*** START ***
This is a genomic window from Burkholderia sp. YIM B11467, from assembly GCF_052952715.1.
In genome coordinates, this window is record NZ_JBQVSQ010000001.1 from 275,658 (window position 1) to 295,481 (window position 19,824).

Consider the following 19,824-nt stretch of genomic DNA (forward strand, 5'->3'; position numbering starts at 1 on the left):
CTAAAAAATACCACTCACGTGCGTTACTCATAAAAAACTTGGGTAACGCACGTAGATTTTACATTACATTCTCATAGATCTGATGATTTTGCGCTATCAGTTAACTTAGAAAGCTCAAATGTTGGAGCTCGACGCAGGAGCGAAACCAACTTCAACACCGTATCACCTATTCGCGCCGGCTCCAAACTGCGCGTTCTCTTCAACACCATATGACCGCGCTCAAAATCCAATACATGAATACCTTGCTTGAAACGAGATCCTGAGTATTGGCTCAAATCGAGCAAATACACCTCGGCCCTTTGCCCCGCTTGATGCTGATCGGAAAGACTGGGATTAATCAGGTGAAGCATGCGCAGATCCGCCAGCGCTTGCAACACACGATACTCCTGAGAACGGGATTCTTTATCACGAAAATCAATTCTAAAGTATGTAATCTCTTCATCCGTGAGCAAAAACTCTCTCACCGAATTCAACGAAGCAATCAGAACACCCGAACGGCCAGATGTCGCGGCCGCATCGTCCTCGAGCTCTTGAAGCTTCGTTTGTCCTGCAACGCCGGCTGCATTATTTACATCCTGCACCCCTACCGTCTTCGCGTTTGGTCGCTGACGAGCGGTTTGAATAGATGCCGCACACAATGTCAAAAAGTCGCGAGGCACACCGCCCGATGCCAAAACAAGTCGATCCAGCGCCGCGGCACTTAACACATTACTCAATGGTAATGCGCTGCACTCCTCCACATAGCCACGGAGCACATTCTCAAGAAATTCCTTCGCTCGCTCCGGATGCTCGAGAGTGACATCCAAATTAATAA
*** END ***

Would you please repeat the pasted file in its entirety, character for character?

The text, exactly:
This is a genomic window from Burkholderia sp. YIM B11467, from assembly GCF_052952715.1.
In genome coordinates, this window is record NZ_JBQVSQ010000001.1 from 275,658 (window position 1) to 295,481 (window position 19,824).

Consider the following 19,824-nt stretch of genomic DNA (forward strand, 5'->3'; position numbering starts at 1 on the left):
CTAAAAAATACCACTCACGTGCGTTACTCATAAAAAACTTGGGTAACGCACGTAGATTTTACATTACATTCTCATAGATCTGATGATTTTGCGCTATCAGTTAACTTAGAAAGCTCAAATGTTGGAGCTCGACGCAGGAGCGAAACCAACTTCAACACCGTATCACCTATTCGCGCCGGCTCCAAACTGCGCGTTCTCTTCAACACCATATGACCGCGCTCAAAATCCAATACATGAATACCTTGCTTGAAACGAGATCCTGAGTATTGGCTCAAATCGAGCAAATACACCTCGGCCCTTTGCCCCGCTTGATGCTGATCGGAAAGACTGGGATTAATCAGGTGAAGCATGCGCAGATCCGCCAGCGCTTGCAACACACGATACTCCTGAGAACGGGATTCTTTATCACGAAAATCAATTCTAAAGTATGTAATCTCTTCATCCGTGAGCAAAAACTCTCTCACCGAATTCAACGAAGCAATCAGAACACCCGAACGGCCAGATGTCGCGGCCGCATCGTCCTCGAGCTCTTGAAGCTTCGTTTGTCCTGCAACGCCGGCTGCATTATTTACATCCTGCACCCCTACCGTCTTCGCGTTTGGTCGCTGACGAGCGGTTTGAATAGATGCCGCACACAATGTCAAAAAGTCGCGAGGCACACCGCCCGATGCCAAAACAAGTCGATCCAGCGCCGCGGCACTTAACACATTACTCAATGGTAATGCGCTGCACTCCTCCACATAGCCACGGAGCACATTCTCAAGAAATTCCTTCGCTCGCTCCGGATGCTCGAGAGTGACATCCAAATTAATAA